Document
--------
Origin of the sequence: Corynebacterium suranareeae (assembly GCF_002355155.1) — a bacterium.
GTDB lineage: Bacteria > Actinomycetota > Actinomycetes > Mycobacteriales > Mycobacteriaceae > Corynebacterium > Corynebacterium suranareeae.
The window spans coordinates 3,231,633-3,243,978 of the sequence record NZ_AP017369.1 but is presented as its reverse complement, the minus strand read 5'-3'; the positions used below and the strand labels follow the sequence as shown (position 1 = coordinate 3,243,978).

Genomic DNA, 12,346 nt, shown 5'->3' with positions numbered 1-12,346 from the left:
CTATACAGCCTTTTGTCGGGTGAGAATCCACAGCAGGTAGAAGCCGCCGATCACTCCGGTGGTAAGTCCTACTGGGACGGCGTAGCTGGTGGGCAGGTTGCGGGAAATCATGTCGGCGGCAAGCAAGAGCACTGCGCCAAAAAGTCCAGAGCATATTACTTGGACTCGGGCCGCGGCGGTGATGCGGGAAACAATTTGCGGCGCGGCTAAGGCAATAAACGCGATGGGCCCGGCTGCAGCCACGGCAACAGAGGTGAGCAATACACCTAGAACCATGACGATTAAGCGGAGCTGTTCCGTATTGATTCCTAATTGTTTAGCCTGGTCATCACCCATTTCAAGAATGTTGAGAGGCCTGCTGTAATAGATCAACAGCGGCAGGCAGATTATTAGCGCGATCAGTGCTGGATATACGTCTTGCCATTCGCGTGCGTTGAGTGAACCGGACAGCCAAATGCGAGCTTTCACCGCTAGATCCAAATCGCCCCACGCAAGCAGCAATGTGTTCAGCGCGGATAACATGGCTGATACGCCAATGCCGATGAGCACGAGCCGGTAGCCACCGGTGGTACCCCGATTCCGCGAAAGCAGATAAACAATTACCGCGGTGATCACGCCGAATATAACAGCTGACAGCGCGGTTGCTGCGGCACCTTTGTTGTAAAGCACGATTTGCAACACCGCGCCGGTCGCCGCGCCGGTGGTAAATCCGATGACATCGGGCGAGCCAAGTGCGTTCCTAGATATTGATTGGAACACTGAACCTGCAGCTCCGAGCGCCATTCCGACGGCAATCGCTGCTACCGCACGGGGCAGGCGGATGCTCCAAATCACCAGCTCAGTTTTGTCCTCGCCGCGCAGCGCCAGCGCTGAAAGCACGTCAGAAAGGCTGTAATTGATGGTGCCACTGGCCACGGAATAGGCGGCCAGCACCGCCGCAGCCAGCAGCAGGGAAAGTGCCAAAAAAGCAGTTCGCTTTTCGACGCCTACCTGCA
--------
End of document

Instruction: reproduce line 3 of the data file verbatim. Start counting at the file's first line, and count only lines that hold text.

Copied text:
The window spans coordinates 3,231,633-3,243,978 of the sequence record NZ_AP017369.1 but is presented as its reverse complement, the minus strand read 5'-3'; the positions used below and the strand labels follow the sequence as shown (position 1 = coordinate 3,243,978).